Wednesday, June 9, 2010

iPOPA on Pacers's Bailout

I was invited to appear on Fox 59's first "Faceoff" segment, during which two members of the community debate "issues of the day." The topic for myself and NUVO contributor (and talented writer) Andrew Roberts was whether the City should absorb the $15-$18 million cost of operating Conseco, thereby "bailing out" the Pacers. Here's my statement, which is a bit more detailed than what any 2-minute video can allow:

I don't want the Pacers to leave. But the City should not give an extra dime to millionaire ballplayers and billionaire owners when it's on pace to set a homicide record, can't pay for basic services like libraries and transportation, and has to use deficit spending, back-door tax hikes for sidewalks and roads.

The Pacers have not even shown us their books, so we have no idea how leanly they operate. All we know is they pay more in player salaries than one-third of the teams, and the NBA will almost certainly adopt NFL-style revenue sharing when it creates a new collective bargaining agreement at the end of 2011. How foolish will we look opening up the public coffers when bad management put the Pacers in the hole via low attendance and costs, and we can see the smoke from the money train pulling into the Pacers' station?

Most observers do not believe the Pacers could find a better deal in any other small-market city, they would have to pay between $50 and $150 million to move, and every objective study shows that when a team relocates, the psychological loss is real, but the economic one isn't. You can't even call this proposal a "bailout" because that connotes an opportunity to recover the dollars government provided. So far, all the Pacers have said publicly is that the taxpayers should eat a cost the Pacers agreed to cover. Sorry, but we're stuffed right now.

Here's the video segment:



Blog Admin said...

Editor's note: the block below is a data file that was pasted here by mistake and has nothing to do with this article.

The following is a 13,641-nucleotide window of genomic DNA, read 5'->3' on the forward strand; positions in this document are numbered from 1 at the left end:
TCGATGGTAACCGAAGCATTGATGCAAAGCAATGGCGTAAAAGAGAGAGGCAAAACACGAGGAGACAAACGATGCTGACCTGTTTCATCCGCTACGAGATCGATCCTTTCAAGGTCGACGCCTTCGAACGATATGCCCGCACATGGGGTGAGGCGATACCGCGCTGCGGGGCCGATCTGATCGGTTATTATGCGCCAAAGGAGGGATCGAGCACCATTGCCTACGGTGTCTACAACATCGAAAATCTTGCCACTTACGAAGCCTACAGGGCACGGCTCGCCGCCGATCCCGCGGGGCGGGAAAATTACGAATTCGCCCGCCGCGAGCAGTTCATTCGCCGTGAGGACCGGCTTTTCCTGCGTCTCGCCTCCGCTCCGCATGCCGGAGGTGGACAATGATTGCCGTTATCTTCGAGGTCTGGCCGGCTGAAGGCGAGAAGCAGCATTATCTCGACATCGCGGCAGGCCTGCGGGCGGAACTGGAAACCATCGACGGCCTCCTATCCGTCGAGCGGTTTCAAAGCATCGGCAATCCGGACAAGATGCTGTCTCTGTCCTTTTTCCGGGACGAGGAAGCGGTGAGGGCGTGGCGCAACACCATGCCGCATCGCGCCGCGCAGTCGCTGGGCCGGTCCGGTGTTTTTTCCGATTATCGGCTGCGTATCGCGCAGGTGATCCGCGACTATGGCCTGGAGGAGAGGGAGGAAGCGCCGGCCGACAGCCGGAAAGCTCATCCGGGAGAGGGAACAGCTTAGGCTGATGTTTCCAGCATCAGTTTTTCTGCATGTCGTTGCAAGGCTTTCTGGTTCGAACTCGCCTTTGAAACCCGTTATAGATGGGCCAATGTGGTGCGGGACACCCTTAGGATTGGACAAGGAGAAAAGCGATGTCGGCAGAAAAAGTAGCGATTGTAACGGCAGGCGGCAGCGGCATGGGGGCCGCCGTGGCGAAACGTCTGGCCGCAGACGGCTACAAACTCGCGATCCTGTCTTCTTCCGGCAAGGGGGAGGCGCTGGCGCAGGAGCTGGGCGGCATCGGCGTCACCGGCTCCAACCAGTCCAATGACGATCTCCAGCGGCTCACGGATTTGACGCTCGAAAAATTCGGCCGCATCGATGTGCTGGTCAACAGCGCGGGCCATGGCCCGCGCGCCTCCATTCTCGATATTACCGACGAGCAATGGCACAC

Good job, Chris. That was probably the sixth or seventh time, in this year (or longer) bailout discussion, that someone in mainstream media mentioned that the Pacers will have to pay between $50 and $150 million just to leave the city.

Marycatherine Barton said...

Yes, excellently written. Whatever did Roberts say, in opposition?

Paul K. Ogden said...

Chris, I think you knocked him out about a minute into that round.

I liked how Roberts said that this is a chance for the Mayor to take a hard line. A really hard line would be to say that the Simons can't move the team and if they sell the team to someone else, they'll pay the $142 million penalty. Instead the City wants to start negotiations by giving away their strongest weapons. There is no reason for us to even be at the negotiating table for another 5 years.

Jon E. Easter said...

As I've said all along, there is no negotiation out for the Pacers here. With OKC gone off the table, there are no potential NBA markets without teams that remotely look palatable. The Pacers' best chance to succeed economically remains here in Indianapolis. This is totally different than an NFL negotiation where there might actually be greener pastures in LA or another city.

So, the "we have to move" argument is really a moot point. I call them on their bluff.

Indiana Appraiser said...

Great article and can you really believe this? Closing libraries and schools while handing over tax dollars to the wealthiest family in the state- in the name of entertainment?

I am a republican, but the mayors corporate bailout hypocrisy has completely clouded any reasonable judgment he was supposed to have.

I found a great symbolic Pacers Bailout sticker for my car: